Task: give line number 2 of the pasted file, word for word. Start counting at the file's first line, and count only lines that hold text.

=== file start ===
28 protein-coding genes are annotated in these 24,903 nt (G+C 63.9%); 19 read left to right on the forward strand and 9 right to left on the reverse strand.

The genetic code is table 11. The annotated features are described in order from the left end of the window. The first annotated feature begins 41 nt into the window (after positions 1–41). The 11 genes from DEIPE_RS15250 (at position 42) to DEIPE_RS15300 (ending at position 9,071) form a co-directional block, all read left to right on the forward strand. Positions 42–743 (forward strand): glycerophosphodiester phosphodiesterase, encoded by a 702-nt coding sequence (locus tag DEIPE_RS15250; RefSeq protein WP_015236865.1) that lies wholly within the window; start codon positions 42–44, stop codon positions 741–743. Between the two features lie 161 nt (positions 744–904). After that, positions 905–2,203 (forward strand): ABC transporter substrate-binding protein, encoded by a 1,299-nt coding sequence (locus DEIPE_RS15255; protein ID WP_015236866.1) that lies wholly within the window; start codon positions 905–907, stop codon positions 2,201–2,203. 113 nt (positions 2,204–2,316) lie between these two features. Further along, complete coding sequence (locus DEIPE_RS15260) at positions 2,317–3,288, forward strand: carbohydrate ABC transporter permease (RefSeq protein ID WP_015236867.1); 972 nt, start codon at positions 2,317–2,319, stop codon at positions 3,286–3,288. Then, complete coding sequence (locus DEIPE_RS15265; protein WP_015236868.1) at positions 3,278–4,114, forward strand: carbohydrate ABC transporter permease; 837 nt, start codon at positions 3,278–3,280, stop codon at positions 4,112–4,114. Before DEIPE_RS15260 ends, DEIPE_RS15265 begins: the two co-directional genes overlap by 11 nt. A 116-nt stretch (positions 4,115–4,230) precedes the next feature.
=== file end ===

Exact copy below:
The genetic code is table 11. The annotated features are described in order from the left end of the window. The first annotated feature begins 41 nt into the window (after positions 1–41). The 11 genes from DEIPE_RS15250 (at position 42) to DEIPE_RS15300 (ending at position 9,071) form a co-directional block, all read left to right on the forward strand. Positions 42–743 (forward strand): glycerophosphodiester phosphodiesterase, encoded by a 702-nt coding sequence (locus tag DEIPE_RS15250; RefSeq protein WP_015236865.1) that lies wholly within the window; start codon positions 42–44, stop codon positions 741–743. Between the two features lie 161 nt (positions 744–904). After that, positions 905–2,203 (forward strand): ABC transporter substrate-binding protein, encoded by a 1,299-nt coding sequence (locus DEIPE_RS15255; protein ID WP_015236866.1) that lies wholly within the window; start codon positions 905–907, stop codon positions 2,201–2,203. 113 nt (positions 2,204–2,316) lie between these two features. Further along, complete coding sequence (locus DEIPE_RS15260) at positions 2,317–3,288, forward strand: carbohydrate ABC transporter permease (RefSeq protein ID WP_015236867.1); 972 nt, start codon at positions 2,317–2,319, stop codon at positions 3,286–3,288. Then, complete coding sequence (locus DEIPE_RS15265; protein WP_015236868.1) at positions 3,278–4,114, forward strand: carbohydrate ABC transporter permease; 837 nt, start codon at positions 3,278–3,280, stop codon at positions 4,112–4,114. Before DEIPE_RS15260 ends, DEIPE_RS15265 begins: the two co-directional genes overlap by 11 nt. A 116-nt stretch (positions 4,115–4,230) precedes the next feature.